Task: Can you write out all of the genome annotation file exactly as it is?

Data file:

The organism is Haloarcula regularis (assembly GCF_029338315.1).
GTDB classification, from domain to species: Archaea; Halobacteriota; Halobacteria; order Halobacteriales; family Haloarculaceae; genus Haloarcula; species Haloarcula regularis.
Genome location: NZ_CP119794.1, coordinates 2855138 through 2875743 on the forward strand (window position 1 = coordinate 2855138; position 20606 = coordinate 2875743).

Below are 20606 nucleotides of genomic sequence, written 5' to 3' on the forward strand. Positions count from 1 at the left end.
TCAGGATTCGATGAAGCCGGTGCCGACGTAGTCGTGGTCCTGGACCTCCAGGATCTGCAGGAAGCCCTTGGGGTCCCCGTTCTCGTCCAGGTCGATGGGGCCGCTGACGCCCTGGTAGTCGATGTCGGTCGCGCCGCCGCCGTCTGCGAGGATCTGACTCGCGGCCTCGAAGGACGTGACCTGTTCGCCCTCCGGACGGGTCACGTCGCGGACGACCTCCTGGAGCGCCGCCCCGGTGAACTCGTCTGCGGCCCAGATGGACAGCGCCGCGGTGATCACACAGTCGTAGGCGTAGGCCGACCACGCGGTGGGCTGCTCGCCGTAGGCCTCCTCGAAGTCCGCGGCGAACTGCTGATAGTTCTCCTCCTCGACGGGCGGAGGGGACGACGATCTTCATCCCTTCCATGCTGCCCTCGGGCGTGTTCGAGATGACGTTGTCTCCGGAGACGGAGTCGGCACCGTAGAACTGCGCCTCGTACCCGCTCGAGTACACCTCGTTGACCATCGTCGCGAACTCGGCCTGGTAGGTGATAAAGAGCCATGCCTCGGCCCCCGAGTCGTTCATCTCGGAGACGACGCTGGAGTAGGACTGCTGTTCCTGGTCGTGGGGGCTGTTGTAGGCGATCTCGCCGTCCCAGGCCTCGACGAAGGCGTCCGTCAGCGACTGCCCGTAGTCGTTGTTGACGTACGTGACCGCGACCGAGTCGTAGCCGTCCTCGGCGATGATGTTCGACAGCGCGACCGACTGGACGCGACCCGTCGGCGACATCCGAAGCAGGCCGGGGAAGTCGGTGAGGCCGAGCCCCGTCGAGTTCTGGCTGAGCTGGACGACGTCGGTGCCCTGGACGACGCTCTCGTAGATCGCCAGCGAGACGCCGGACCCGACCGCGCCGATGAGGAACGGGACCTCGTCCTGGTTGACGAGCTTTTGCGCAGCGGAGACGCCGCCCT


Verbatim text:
The organism is Haloarcula regularis (assembly GCF_029338315.1).
GTDB classification, from domain to species: Archaea; Halobacteriota; Halobacteria; order Halobacteriales; family Haloarculaceae; genus Haloarcula; species Haloarcula regularis.
Genome location: NZ_CP119794.1, coordinates 2855138 through 2875743 on the forward strand (window position 1 = coordinate 2855138; position 20606 = coordinate 2875743).

Below are 20606 nucleotides of genomic sequence, written 5' to 3' on the forward strand. Positions count from 1 at the left end.
TCAGGATTCGATGAAGCCGGTGCCGACGTAGTCGTGGTCCTGGACCTCCAGGATCTGCAGGAAGCCCTTGGGGTCCCCGTTCTCGTCCAGGTCGATGGGGCCGCTGACGCCCTGGTAGTCGATGTCGGTCGCGCCGCCGCCGTCTGCGAGGATCTGACTCGCGGCCTCGAAGGACGTGACCTGTTCGCCCTCCGGACGGGTCACGTCGCGGACGACCTCCTGGAGCGCCGCCCCGGTGAACTCGTCTGCGGCCCAGATGGACAGCGCCGCGGTGATCACACAGTCGTAGGCGTAGGCCGACCACGCGGTGGGCTGCTCGCCGTAGGCCTCCTCGAAGTCCGCGGCGAACTGCTGATAGTTCTCCTCCTCGACGGGCGGAGGGGACGACGATCTTCATCCCTTCCATGCTGCCCTCGGGCGTGTTCGAGATGACGTTGTCTCCGGAGACGGAGTCGGCACCGTAGAACTGCGCCTCGTACCCGCTCGAGTACACCTCGTTGACCATCGTCGCGAACTCGGCCTGGTAGGTGATAAAGAGCCATGCCTCGGCCCCCGAGTCGTTCATCTCGGAGACGACGCTGGAGTAGGACTGCTGTTCCTGGTCGTGGGGGCTGTTGTAGGCGATCTCGCCGTCCCAGGCCTCGACGAAGGCGTCCGTCAGCGACTGCCCGTAGTCGTTGTTGACGTACGTGACCGCGACCGAGTCGTAGCCGTCCTCGGCGATGATGTTCGACAGCGCGACCGACTGGACGCGACCCGTCGGCGACATCCGAAGCAGGCCGGGGAAGTCGGTGAGGCCGAGCCCCGTCGAGTTCTGGCTGAGCTGGACGACGTCGGTGCCCTGGACGACGCTCTCGTAGATCGCCAGCGAGACGCCGGACCCGACCGCGCCGATGAGGAACGGGACCTCGTCCTGGTTGACGAGCTTTTGCGCAGCGGAGACGCCGCCCT